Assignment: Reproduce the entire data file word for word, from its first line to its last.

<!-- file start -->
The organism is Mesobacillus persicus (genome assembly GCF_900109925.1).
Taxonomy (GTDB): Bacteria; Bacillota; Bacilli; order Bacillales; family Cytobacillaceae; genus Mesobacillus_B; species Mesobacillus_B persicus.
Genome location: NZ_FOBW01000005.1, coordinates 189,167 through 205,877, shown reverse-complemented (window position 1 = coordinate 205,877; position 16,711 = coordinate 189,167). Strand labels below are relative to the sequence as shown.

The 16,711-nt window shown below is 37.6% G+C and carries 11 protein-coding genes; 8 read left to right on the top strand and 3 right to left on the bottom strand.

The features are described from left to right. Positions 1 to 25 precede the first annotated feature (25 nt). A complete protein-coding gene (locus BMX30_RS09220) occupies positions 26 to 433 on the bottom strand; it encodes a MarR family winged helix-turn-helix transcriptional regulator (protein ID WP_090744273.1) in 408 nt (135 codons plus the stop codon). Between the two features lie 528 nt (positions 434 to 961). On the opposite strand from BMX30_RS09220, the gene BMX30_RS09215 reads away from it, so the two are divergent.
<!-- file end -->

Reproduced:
The organism is Mesobacillus persicus (genome assembly GCF_900109925.1).
Taxonomy (GTDB): Bacteria; Bacillota; Bacilli; order Bacillales; family Cytobacillaceae; genus Mesobacillus_B; species Mesobacillus_B persicus.
Genome location: NZ_FOBW01000005.1, coordinates 189,167 through 205,877, shown reverse-complemented (window position 1 = coordinate 205,877; position 16,711 = coordinate 189,167). Strand labels below are relative to the sequence as shown.

The 16,711-nt window shown below is 37.6% G+C and carries 11 protein-coding genes; 8 read left to right on the top strand and 3 right to left on the bottom strand.

The features are described from left to right. Positions 1 to 25 precede the first annotated feature (25 nt). A complete protein-coding gene (locus BMX30_RS09220) occupies positions 26 to 433 on the bottom strand; it encodes a MarR family winged helix-turn-helix transcriptional regulator (protein ID WP_090744273.1) in 408 nt (135 codons plus the stop codon). Between the two features lie 528 nt (positions 434 to 961). On the opposite strand from BMX30_RS09220, the gene BMX30_RS09215 reads away from it, so the two are divergent.